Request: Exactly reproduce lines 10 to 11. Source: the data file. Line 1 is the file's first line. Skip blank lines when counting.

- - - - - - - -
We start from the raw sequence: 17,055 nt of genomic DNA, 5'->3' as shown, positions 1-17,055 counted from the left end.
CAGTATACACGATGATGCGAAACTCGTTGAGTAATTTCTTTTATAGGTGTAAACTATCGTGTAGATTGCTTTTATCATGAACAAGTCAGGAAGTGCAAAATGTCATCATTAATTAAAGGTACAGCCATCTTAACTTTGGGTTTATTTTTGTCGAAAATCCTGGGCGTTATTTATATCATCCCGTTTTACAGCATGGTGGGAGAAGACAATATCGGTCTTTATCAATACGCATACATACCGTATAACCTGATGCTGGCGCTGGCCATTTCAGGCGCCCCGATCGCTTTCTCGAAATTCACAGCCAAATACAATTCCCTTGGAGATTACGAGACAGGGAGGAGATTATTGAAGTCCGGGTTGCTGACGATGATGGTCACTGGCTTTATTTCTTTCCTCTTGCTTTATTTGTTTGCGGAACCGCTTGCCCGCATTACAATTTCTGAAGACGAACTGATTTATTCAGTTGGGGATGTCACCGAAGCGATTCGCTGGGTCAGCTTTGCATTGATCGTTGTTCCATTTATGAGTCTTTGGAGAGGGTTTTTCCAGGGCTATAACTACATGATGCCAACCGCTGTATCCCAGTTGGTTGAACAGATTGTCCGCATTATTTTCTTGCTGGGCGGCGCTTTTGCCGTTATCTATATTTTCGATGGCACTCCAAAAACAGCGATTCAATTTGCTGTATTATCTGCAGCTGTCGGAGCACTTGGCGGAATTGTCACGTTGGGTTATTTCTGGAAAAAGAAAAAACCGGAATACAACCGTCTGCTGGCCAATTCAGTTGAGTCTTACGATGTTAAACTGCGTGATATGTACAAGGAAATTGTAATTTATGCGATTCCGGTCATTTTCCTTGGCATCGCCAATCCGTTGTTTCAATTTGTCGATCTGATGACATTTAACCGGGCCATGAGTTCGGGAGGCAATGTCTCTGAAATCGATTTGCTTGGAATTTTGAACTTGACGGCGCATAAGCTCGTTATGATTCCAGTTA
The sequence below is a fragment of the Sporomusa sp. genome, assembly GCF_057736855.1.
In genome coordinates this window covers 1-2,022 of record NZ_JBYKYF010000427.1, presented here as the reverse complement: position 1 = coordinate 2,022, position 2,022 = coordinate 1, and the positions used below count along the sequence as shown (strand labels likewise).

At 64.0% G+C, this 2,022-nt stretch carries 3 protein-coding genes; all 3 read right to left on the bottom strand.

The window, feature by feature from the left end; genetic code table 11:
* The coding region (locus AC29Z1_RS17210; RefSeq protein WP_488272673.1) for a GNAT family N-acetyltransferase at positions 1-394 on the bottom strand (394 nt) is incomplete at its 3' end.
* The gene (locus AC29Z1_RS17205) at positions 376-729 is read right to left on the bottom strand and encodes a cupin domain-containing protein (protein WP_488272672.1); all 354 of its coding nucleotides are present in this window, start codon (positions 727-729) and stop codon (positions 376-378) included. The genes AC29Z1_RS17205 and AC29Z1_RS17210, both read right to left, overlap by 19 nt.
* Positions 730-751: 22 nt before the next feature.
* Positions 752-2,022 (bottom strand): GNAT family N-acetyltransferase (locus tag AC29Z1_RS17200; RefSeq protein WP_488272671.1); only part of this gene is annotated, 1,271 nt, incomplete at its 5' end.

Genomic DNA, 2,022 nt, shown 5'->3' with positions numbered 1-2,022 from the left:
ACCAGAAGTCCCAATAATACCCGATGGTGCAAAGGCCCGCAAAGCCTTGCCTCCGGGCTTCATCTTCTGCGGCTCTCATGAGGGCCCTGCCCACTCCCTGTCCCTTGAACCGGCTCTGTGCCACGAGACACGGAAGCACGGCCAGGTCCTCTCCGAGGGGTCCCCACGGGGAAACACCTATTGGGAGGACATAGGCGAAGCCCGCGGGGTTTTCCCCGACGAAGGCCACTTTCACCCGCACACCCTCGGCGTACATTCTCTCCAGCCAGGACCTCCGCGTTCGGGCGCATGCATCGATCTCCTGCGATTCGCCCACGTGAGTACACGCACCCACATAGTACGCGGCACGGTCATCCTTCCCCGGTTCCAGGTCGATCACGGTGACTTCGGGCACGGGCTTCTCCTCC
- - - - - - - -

* Positions 752-2,022 (bottom strand): GNAT family N-acetyltransferase (locus tag AC29Z1_RS17200; RefSeq protein WP_488272671.1); only part of this gene is annotated, 1,271 nt, incomplete at its 5' end.

Genomic DNA, 2,022 nt, shown 5'->3' with positions numbered 1-2,022 from the left: